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Old 03-13-2017, 08:44 PM   #1
maxreason
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Question help : update manager : level 5 updates (linux firmware and linux kernel)


I have regularly updated my linux mint systems for years. But long ago I enabled level 5 files to update, which I believe were always "linux firmware" and "linux kernel [various versions]" and my system stopped working and I had to re-install linux. Since then I never enable update of level 5 files.

However, I just finished building two new Ryzen 7 1800X systems and want to install Linux Mint 18.1 on one or both. Since Ryzen support is presumably relatively poor at the moment, but improving rapidly, I have to assume I should enable these updates whenever they become available.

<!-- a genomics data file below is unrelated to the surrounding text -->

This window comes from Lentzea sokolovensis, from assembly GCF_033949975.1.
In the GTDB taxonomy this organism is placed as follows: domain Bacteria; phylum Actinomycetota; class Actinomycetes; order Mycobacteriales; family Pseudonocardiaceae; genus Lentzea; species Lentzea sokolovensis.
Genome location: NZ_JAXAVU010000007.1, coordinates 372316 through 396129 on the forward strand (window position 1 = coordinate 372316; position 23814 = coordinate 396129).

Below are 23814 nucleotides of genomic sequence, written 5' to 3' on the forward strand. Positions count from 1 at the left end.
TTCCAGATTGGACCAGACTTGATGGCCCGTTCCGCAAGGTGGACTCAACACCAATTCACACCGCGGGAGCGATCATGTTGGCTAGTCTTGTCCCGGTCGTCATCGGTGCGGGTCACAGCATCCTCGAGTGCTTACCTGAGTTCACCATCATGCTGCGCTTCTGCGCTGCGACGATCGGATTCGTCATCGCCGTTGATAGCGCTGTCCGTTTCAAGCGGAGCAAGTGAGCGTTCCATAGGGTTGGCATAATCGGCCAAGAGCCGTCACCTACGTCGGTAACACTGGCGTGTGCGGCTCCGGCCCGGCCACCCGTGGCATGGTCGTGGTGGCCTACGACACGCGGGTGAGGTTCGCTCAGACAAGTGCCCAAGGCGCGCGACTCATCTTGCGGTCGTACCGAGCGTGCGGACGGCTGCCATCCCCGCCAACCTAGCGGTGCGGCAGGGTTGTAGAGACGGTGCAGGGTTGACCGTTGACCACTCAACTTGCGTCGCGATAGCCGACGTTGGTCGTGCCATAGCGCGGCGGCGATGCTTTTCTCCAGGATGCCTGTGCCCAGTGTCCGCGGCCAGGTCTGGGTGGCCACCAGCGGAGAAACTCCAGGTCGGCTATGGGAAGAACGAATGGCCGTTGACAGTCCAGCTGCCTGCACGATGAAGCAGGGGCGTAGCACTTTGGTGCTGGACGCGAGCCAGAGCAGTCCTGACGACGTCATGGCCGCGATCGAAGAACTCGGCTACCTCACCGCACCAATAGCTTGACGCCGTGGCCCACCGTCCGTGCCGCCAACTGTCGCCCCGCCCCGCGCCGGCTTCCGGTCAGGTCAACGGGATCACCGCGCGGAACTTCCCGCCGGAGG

So my question is... how safe is this to do?

In fact, as of today, will I be able to install Linux Mint 18.1 on a brand new Ryzen 7 1800X system (of my own construction)? I'm okay if not everything works perfectly for the next couple weeks or months, but obviously not okay with wasting my time if the known result will be "won't work at all".

I'd love to hear answers here, but also will appreciate any links to discussions of these level 5 updates.
 
Old 03-13-2017, 09:56 PM   #2
syg00
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Phoronix or tomshardware are usually good places to see reviews. Seems like 4.10 is the level to be at - I'd doubt that is even in the Mint lists, but haven't checked.
FWIW I just removed the level 5 stuff from Mint in this house - not my machine, caused too many questions. I use Fedora running Linus rc kernels so I can keep an eye on latest developments.